How does 3rd millennium learning enable pupils to achieve a lot more?


To understand how 3rd millennium learning works, focus on what causes pupils to behave differently, how pupils use their time differently and what this then enables the teacher to do.

What causes pupils to behave differently:
- The Head Teacher and school senior leaders inspiring some and eventually all of the teachers - to believe that learning targets are more easily achieved by inspiring pupils to want to learn than by pushing them to learn with varying degrees of reluctance.
- The school embedding use of technology so that learning can happen in new, engaging and exciting ways, in and out of class.
- Teachers making learning fun and engaging. (Through relevant curriculum, choice, technology, use of diverse media, and output that impresses and engages other pupils and parents)
- Teachers actively developing a culture where failure is the route to success, pupils recognise good work and help each other to achieve it.
- The school providing an aspirational environment with lots of role-models, in and out of the school, that enable pupils to imagine they can achieve.
- Celebration of achievement that happens through trying, making mistakes, learning from mistakes and achieving work pupils are proud of.

How pupils use their time differently:
- Pupils’ engagement with learning tasks causes them to work with much higher concentration, and more intensely, in lessons.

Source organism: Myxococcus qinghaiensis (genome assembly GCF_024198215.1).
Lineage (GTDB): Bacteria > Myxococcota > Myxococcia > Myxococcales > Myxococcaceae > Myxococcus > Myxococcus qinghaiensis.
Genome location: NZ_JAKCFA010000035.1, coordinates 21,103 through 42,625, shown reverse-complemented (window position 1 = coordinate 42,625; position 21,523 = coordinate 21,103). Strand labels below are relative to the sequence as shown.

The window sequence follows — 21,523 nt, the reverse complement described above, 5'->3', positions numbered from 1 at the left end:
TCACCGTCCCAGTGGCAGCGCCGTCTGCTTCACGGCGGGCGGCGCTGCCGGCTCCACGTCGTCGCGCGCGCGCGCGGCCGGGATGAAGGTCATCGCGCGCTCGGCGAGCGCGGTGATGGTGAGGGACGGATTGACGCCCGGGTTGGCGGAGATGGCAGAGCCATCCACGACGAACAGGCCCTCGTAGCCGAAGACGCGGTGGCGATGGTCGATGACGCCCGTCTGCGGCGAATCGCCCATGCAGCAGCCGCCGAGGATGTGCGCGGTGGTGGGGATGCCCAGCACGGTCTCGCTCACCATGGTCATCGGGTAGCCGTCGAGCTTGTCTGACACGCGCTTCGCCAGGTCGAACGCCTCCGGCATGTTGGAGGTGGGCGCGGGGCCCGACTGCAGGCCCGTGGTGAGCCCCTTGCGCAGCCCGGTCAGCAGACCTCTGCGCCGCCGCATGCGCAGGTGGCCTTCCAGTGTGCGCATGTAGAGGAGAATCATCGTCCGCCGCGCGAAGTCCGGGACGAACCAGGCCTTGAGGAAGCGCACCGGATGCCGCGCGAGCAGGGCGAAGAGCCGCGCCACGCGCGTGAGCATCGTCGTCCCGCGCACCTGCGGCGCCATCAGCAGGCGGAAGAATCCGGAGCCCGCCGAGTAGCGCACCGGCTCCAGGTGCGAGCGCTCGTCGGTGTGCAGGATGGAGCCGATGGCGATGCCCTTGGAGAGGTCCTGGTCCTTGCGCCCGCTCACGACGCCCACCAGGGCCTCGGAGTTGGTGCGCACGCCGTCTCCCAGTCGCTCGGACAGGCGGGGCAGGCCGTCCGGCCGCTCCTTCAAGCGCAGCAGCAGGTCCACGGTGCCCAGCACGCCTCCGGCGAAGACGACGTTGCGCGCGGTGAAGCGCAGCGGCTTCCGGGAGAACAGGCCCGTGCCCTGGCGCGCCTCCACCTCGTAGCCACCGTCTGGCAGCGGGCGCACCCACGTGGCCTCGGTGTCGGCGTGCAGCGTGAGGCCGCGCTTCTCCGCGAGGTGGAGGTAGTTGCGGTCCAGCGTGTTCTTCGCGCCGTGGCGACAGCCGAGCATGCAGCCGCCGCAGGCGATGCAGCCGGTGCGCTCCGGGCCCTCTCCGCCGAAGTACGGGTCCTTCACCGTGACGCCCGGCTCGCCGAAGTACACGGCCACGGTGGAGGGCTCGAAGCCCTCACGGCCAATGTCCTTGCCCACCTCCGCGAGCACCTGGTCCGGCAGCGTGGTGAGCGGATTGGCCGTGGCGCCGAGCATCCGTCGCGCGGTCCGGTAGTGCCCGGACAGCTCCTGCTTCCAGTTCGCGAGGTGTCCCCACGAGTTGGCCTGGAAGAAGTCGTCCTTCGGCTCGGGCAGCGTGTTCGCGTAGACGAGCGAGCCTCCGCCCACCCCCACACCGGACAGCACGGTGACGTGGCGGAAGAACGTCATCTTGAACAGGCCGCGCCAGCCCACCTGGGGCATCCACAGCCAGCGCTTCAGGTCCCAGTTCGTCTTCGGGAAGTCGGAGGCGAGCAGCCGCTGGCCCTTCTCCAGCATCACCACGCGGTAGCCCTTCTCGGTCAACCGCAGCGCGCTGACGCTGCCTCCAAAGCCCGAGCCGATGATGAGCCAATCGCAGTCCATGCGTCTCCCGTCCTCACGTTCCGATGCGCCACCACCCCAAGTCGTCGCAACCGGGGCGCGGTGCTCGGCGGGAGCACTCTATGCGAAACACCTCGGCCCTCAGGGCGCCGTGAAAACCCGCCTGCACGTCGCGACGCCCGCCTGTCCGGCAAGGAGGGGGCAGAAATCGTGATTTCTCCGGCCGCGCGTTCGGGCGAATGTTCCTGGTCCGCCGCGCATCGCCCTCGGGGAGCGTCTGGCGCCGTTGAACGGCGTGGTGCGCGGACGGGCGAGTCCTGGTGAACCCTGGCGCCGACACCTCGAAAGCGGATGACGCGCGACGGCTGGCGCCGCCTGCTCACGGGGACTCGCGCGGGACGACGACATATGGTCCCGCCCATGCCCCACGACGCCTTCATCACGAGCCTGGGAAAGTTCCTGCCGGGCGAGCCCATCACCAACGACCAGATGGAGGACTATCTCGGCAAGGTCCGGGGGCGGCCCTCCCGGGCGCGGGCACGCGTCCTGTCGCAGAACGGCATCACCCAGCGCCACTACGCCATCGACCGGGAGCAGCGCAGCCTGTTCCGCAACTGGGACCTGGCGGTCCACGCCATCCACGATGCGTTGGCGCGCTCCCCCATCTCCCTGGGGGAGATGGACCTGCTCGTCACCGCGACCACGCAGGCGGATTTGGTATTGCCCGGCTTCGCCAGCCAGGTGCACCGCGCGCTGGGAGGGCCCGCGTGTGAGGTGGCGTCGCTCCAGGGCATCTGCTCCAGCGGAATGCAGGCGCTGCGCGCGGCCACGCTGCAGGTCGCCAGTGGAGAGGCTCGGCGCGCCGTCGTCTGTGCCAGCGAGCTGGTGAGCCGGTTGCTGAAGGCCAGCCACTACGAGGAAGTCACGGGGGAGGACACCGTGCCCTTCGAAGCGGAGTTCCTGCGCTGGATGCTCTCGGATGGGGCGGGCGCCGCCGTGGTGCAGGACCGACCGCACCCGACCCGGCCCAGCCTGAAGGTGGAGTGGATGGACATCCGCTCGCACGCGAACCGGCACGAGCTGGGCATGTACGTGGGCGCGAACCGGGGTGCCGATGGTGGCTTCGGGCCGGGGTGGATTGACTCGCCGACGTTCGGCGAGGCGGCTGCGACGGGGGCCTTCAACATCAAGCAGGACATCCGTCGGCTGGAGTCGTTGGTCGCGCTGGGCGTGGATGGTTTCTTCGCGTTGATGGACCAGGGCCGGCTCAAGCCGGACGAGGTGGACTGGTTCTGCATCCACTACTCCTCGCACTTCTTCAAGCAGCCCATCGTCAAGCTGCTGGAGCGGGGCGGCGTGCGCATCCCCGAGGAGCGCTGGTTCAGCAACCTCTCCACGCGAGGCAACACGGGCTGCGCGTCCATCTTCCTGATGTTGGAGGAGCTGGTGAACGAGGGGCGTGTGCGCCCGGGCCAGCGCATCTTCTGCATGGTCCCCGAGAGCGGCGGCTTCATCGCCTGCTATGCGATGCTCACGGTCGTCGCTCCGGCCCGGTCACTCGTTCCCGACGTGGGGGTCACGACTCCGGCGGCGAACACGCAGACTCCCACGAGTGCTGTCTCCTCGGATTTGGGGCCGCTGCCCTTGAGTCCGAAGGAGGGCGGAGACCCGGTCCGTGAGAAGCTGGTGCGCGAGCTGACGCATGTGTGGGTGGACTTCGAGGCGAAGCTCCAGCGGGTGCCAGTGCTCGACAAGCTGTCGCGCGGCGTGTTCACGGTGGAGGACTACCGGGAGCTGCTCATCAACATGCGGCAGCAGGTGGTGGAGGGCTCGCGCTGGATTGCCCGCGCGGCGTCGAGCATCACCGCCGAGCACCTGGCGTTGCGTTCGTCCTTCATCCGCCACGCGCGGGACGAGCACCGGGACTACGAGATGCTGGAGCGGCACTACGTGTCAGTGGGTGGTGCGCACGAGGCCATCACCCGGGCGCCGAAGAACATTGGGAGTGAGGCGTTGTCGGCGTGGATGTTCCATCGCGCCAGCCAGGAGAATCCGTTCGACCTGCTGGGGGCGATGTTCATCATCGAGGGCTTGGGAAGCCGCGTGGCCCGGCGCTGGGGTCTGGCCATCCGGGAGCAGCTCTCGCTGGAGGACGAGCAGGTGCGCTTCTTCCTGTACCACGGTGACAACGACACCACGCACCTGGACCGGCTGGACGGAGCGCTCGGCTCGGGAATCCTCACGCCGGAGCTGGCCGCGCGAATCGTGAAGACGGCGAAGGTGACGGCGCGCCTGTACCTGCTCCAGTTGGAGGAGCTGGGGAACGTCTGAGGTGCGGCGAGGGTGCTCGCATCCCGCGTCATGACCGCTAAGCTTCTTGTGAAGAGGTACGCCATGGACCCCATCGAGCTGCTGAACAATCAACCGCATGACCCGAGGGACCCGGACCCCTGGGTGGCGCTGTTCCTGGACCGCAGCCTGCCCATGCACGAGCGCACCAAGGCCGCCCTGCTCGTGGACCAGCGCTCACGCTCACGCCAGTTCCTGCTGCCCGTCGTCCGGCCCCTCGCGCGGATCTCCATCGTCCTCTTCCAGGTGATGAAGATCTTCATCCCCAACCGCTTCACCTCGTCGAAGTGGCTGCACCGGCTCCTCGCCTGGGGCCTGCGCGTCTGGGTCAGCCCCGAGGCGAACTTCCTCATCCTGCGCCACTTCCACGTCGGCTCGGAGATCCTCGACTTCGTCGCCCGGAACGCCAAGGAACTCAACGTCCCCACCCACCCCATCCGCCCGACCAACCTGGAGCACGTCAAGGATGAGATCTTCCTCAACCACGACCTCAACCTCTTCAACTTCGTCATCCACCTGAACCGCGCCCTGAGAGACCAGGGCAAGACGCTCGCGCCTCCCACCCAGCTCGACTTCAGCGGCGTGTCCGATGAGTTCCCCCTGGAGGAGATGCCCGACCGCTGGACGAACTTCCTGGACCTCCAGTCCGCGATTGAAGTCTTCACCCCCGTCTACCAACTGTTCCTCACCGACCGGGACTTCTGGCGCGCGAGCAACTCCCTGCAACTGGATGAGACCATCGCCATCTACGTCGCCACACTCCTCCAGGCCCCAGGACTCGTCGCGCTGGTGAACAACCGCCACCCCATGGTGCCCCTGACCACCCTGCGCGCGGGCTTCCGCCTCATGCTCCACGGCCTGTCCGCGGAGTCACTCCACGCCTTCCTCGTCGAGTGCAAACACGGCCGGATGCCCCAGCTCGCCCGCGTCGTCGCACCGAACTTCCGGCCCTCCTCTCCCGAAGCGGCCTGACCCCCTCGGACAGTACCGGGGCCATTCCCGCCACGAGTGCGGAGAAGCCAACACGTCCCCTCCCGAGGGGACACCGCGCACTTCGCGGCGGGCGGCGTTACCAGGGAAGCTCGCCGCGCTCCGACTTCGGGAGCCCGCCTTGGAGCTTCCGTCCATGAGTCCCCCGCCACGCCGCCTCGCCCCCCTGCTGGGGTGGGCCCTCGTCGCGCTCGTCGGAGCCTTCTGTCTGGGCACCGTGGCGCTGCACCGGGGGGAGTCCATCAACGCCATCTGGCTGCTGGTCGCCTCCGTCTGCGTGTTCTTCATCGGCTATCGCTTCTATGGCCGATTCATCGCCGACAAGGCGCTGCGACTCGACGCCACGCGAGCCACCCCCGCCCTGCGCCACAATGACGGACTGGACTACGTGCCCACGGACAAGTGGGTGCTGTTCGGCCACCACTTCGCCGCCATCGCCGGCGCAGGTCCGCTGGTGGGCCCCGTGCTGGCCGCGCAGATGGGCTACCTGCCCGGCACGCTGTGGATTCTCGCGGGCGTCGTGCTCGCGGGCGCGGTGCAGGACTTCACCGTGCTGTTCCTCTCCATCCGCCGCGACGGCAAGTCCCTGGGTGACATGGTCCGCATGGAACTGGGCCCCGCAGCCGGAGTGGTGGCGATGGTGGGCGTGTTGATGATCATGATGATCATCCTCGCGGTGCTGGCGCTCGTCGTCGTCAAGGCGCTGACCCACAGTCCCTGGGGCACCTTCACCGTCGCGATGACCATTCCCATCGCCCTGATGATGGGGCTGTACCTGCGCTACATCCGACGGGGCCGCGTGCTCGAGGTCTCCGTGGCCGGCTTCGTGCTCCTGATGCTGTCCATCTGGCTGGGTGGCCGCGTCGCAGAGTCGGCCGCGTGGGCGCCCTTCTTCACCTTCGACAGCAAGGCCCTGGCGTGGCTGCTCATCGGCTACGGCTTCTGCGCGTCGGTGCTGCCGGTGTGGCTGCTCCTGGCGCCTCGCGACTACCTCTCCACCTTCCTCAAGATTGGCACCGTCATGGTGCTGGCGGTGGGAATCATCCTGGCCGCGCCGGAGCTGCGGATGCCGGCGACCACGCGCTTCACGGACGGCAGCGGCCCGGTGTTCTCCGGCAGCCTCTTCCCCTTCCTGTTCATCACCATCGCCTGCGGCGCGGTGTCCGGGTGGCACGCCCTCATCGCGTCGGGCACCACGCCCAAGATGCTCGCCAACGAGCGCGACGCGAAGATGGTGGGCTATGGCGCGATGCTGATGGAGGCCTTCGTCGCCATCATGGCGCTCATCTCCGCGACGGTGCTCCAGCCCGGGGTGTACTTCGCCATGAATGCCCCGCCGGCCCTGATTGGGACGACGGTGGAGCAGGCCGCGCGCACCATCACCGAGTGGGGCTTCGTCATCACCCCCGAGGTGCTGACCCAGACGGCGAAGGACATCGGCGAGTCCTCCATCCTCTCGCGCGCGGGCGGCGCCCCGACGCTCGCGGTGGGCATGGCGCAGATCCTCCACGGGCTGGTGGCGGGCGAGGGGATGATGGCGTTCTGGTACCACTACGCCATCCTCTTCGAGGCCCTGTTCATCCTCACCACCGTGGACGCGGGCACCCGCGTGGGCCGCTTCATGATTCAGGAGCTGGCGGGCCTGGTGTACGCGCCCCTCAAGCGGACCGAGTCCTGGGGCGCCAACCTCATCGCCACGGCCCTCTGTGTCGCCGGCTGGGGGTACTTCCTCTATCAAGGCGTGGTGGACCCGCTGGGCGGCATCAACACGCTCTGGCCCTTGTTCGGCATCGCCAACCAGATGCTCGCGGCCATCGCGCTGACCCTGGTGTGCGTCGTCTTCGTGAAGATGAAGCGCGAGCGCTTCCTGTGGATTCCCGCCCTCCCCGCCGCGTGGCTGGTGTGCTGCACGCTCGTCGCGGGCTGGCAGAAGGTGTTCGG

- By collaborating with and helping each other the number and diversity of learning conversations is hugely increased.
- By using technology numerous small inhibitions to work and slowness in starting or coming back to work are removed. Certain critical learning activities increase many-fold.
- Pupils use more of their time out of lessons to think about their work and to work on tasks.
- Because of the higher engagement and collaborative approaches, progression of the learning activity and many kinds of help that pupils would previously need from teachers or teaching assistants is now done by the pupils.
- Pupils capture evidence of their achievement, to share with each other and to add to repositories of their work, which would formerly have been done by the teacher or teaching assistant.

What teachers are enabled to do:
- Far less time is spent dealing with pupils’ disruptive behaviour. This also has a major impact on the energy they have to commit in and beyond pupil contact time.
- Time previously spent pushing pupils to progress learning activity is released to enable the teachers to focus on the outcomes of pupils’ work, helping them achieve better and higher level outcomes. This happens because of pupils’ collaboration and also through use of technology.
- Time previously spent collecting evidence of pupils’ progression in learning is reduced through the pupils capturing this evidence and uploading it to where it needs to be stored.
- Teachers can arrange for more diverse and wider audiences for pupils to show their work to, driving engagement to higher levels.
- Teachers can share ideas and resources much more effectively, through technology, in their own school and across schools, reducing planning time.
- Energy and time become available for teachers to engage with pupils in different ways, often through technology and asynchronously.